Tuesday, May 19, 2009

Evolution for Mystics

If you look at the miniscule amount of DNA that differs between chimps and humans, the part that has changed the most since our species went their separate ways is that which codes the development of neural structures in the human brain. The hominid family of species - the Erectii, the Ergasters, the Neaderthales, the Rhodesienses, and our very own little clan, Sapiens Sapiens (which as far as I can tell translates as: I know! I know!) - embarked on a little evolutionary experiment about 6 million years ago. That was when hominids and chimps went their separate ways and today the biggest difference between our species lies in the development of the frontal lobe.

Scientists have shown that the frontal lobe governs the conscious control of emotion, abstract thought, the appreciation of humor, the awareness of past and future time, and the ability to imagine the mental processes of other beings. The frontal lobe allows us to wax nostalgic about what might have been and use the subjunctive past perfect to communicate that nostalgia to our friends - “If I had gone to New York that summer, I would have been able to shed my mediocre suburban existence and write that gritty novel about struggling artists and rent control!” - then laugh about the whole thing and write the novel anyway.

If you read the literature on the frontal lobe in neuroscience texts, you’ll hear a lot about how this lobe makes humans unique and extra-super special among living things. In other words, the frontal lobe contains the current wunderkind abilities that we are using to console ourselves for being so separate from the rest of creation. In fact, it’s the abilities of the frontal lobe that allow us to imagine we are separate in the first place.

In Jewish and Christian myth, this process is described as a fall from grace. The feeling of separateness is understood as being kicked out of a garden. Because they ate the apple of knowledge, Adam and Eve now have to work for a living. And that’s an interesting way of looking at things because we wouldn’t be slaving in the fields all day if we couldn’t plan for the future in the first place.

But more often in creation myths, we find that the development of frontal lobe abilities is seen as a way humans have been gifted to talk with the gods. In Greek myth, we have Prometheus coming down from Olympus bringing fire and foresight. Sure, Zeus was angry, until the laws of ritual sacrifice were laid out and a means of relating to the gods was established for humans. In Chinese myth, Nuwa created humans because she wanted someone to talk to.

These creation myths are a certain kind of description of something that is biologically real. (Which is not the same thing as saying that myths aren’t true. All myths are perfectly true. They just aren’t centered in Malkuth. Myths interact with the biological in some way that mystics come to understand and devout atheists continue to deny.) When we started developing the neural structures in the frontal lobe, we hominids starting going where no one had gone before: deep into our own personal existences.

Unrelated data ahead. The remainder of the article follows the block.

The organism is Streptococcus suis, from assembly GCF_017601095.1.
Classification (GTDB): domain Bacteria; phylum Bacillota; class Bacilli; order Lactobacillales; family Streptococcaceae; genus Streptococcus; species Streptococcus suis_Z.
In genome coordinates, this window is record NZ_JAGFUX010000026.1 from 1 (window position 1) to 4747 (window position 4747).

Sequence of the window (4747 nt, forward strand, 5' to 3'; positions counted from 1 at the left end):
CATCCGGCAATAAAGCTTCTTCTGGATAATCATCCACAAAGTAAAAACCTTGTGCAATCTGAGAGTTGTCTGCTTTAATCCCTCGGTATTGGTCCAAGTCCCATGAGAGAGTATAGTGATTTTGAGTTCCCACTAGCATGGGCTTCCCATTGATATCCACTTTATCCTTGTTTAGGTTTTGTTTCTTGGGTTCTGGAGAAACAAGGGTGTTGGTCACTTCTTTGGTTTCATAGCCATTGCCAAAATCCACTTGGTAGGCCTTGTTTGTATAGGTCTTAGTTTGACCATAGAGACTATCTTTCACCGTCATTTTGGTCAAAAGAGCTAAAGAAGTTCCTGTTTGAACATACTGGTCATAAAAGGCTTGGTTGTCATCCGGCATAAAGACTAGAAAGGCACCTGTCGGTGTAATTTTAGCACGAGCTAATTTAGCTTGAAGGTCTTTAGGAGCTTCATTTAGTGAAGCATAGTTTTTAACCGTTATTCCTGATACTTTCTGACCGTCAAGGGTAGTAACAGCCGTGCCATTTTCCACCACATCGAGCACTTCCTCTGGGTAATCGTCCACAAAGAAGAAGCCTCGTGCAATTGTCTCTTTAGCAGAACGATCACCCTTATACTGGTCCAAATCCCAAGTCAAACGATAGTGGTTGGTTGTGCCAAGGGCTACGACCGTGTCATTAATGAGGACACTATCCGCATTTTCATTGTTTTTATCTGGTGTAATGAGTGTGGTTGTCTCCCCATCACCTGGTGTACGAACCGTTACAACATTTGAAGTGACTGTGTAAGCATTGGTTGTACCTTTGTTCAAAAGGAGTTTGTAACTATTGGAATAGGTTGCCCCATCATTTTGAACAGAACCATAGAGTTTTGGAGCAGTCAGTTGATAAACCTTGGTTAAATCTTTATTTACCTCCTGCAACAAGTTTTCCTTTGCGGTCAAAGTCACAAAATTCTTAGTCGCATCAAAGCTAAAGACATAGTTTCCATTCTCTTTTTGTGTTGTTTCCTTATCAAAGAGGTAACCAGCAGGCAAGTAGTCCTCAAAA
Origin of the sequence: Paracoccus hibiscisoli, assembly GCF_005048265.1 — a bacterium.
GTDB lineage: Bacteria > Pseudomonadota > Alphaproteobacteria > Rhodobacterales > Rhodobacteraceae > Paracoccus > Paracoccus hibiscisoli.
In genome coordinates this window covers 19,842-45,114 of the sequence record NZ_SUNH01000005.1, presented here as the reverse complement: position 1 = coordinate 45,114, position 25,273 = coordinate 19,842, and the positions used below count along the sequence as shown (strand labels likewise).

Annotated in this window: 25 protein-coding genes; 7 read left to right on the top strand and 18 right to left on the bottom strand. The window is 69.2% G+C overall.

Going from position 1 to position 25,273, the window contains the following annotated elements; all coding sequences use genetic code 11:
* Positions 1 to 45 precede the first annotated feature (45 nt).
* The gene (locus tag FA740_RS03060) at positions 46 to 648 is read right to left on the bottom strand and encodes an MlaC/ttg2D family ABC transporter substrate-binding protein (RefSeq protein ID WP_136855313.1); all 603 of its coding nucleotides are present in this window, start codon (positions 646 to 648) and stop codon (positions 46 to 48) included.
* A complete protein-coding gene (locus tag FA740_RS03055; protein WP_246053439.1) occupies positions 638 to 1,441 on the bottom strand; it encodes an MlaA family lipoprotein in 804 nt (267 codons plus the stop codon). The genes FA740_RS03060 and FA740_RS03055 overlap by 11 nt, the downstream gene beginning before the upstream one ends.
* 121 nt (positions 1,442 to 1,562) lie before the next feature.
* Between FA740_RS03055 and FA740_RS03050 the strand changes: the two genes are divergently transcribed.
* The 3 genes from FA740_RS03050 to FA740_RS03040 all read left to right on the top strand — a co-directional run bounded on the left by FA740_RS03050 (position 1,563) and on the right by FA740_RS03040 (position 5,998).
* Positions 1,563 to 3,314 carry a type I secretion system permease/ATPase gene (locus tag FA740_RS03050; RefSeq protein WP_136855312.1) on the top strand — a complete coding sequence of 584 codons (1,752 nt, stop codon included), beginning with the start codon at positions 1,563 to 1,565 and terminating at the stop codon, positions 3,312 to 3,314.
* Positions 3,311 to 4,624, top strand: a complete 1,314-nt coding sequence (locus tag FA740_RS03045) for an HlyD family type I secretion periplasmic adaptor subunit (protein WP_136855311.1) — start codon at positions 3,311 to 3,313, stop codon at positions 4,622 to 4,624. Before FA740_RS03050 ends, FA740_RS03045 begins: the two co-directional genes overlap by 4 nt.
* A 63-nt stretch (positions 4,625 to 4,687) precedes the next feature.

For some reason, our species embarked on a path that has brought us a lot of interesting times. Knowledge has certainly brought us some wonderful things, but the level or horribleness we’ve been able to achieve has led us to rationalize our evolution as a break with the divine. We came up with the Golden Rule and the Inquisition. Martin Luther King and his assassination. We can now build a fire to cook our food and burn our witches. Our ability to gather and retain knowledge sets us apart, and in that separateness we can do amazing and horrific things because now we can imagine that the person lying next to us is not actually having our experience, but their own, and we can’t ever know exactly what that is. Sure, we can always talk to them and try to learn something about it, but they could lie, or not want to talk and then what’ll we do?

Welcome to divinity.

[What's your favorite creation myth?]


suz said...

i just love this blog! i never have any clue where you're going to come arrowing in from next.
i have problems with sin being equated with 'bad, awful, terrible, something we must try to shuck' when i look at Original Sin just the way you describe here....our deliberate decision to view ourselves as 'other' in order to experience ourselves more deeply. it is 'separation from God' in a sense, but not in the way i was taught as a young mormon.
i'm struggling with malkuth at the moment. i was pretty dang comfty with malkuth as 'this', this kingdom, this glorious experience of incarnation, with the smell of coffee on weekend mornings, and the feel of my ponies' velvety muzzles, and orgasms. but i keep running into teachings (including those of my own Order) that say no, malkuth and indeed the entire tree are *above* this existence. it feels to me as if that's denial of the wonder of this-ness, but i think that's my own egginess talking.
just when i think i'm getting somewhere, i get cast back into the abyss of my own fathomless ignorance.
which IS kinda fun, when i've got my sense of humor up and running anyway.
ever read 'snow queen' by joan d. vinge? it's set on the planet tiamat, capital city carbuncle. it's a luvly novel if you like sci fi.

Yvonne Rathbone said...

Oh, in my world, petting velvety pony muzzles is a sacred act of worship.

That sin thing, that's a doozy. But, generally speaking, I find that if you want to be a more loving person, it really helps to be a heretic.

I will have to check out the Vinge. Thanks for the tip (and yes, I love sci-fi!)